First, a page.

Tag Archives: Harold Ramis


So film 2 in my series of comedy films I should’ve seen a long time ago is Stripes, a comedy about two guys down on their luck who decide the best means to solve their joint problems is to join the army. ¬†Looking at the film as a man who grew up in the ’80s, I can’t help but compare it to Police Academy. The two films are basically the same plots. Group of misfits join a military-like organization, get into trouble, prove themselves, get the respect of their superiors.

It’s definitely easy to make these comparisons, but I must also remember that Stripes came first. While I watched Police Academy countless times as a kid, that film was the redux.

So Stripes. It’s hilarious. Undoubtably hilarious, within the first few minutes, both Bill Murray and Harold Ramis had me in stitches. This is to be expected from the half of the Ghostbusters. While the plot was (to me) old, the gags, and the humour were better than I was expecting, but I don’t see why it’s such a classic. The plot is paper thin and a good platform for the humour, but it in no way shows the good storytelling that is Ghostbusters or other classic comedy films.

Definitely worth watching.

Caddy Shack

I decided recently that I should watch a handful of classic comedy films that I’ve never seen. I started with Caddy Shack, because it was the smallest file, and I didn’t have much time between when I could start watching and when I had to be somewhere. It might not have been the shortest of the films, but it was quickest to transfer between machines1.

Brief plot synopsis

Some young caddy, played by someone, wants to get laid, and wants money. There’s an amazing, rich golfer (Chevy Chase) who also likes sex, and is slightly eccentric. There’s the weird groundkeeper (Bill Murray) who’s in a Looney Tunesesque battle of wits with a gopher. There’s the annoying developer (Rodney Dangerfield) who’s annoying the stiff. There’s the stiff (Ted Knight) who hates the developer, takes a liking to the caddy, until he fucks his daughter, granddaughter, whatever, and tolerates the amazing, rich golfer, because of his money. The caddy needs money for school. There’s a caddy’s scholarship which he wants to win, so he sucks up to Ted Knight’s character. In the end there’s a golf-off between Chase/Dangerfield and Knight/unknown.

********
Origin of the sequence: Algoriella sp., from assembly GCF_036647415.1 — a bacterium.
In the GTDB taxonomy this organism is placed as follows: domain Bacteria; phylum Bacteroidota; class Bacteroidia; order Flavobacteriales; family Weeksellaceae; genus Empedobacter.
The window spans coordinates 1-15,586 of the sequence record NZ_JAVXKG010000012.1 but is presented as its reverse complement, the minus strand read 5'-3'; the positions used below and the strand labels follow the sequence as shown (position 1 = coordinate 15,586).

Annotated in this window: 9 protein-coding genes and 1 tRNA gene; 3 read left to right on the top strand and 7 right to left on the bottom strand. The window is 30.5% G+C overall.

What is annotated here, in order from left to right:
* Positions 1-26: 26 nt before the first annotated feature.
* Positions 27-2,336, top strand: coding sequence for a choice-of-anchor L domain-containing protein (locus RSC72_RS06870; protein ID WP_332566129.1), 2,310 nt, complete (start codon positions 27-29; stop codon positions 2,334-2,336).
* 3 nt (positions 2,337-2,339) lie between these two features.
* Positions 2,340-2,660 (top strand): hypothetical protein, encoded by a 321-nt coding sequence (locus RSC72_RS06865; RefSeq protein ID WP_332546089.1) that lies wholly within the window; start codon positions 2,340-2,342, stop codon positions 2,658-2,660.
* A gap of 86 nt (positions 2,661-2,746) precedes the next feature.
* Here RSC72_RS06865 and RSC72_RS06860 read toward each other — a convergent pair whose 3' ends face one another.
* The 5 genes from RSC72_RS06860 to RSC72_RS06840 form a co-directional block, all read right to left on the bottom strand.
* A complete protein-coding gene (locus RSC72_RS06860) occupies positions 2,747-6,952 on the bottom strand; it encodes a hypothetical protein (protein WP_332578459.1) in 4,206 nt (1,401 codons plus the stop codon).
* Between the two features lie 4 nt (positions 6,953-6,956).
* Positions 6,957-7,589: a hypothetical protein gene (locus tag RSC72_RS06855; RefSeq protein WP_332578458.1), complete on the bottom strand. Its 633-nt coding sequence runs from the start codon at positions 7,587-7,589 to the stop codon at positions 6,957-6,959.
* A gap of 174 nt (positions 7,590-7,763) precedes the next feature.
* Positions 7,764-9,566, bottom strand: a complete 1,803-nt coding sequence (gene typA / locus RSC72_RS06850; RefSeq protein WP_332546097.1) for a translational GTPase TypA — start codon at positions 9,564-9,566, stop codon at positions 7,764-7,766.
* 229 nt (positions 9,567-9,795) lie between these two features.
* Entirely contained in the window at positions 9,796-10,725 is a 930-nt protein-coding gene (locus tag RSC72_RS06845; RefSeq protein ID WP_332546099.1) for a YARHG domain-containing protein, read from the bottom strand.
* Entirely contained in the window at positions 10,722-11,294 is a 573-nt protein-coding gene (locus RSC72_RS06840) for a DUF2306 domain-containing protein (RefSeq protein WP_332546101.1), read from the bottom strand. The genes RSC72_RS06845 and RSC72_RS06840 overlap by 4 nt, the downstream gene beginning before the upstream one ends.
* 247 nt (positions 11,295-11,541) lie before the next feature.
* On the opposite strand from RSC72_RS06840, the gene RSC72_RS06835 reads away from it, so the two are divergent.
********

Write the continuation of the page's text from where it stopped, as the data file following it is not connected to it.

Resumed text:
The film is directed by Harold Ramis, yes Egon. For those unaware, Harold Ramis would later go on to be old and chubby, and at that point would start looking like me, if you believe Aaron.


Chase’s character isn’t all that interesting, but he’s the highlight of the film.

Murray’s annoying, he’s created a caricature, rather than his usual skill of creating a character.

Ted Knight is good. He was a great choice for this role. There’s only a few small times where you see Ted Baxter in his performance.

Dangerfield kills this film. His delivery is annoying, and brutal. His one liners, don’t have a place in a plot driven film, and those are the films I like. He takes all the bad bits of Groucho Marx, and steals them for himself, creating this schtick that will get under your skin within about 30 seconds of screen time. Honestly, Rodney Dangerfield is, in this film, Rodney Dangerfield, and it seems I don’t care to ever see Rodney Dangerfield.

Don’t bother.

  1. Through 802.11g, see why file size mattered? []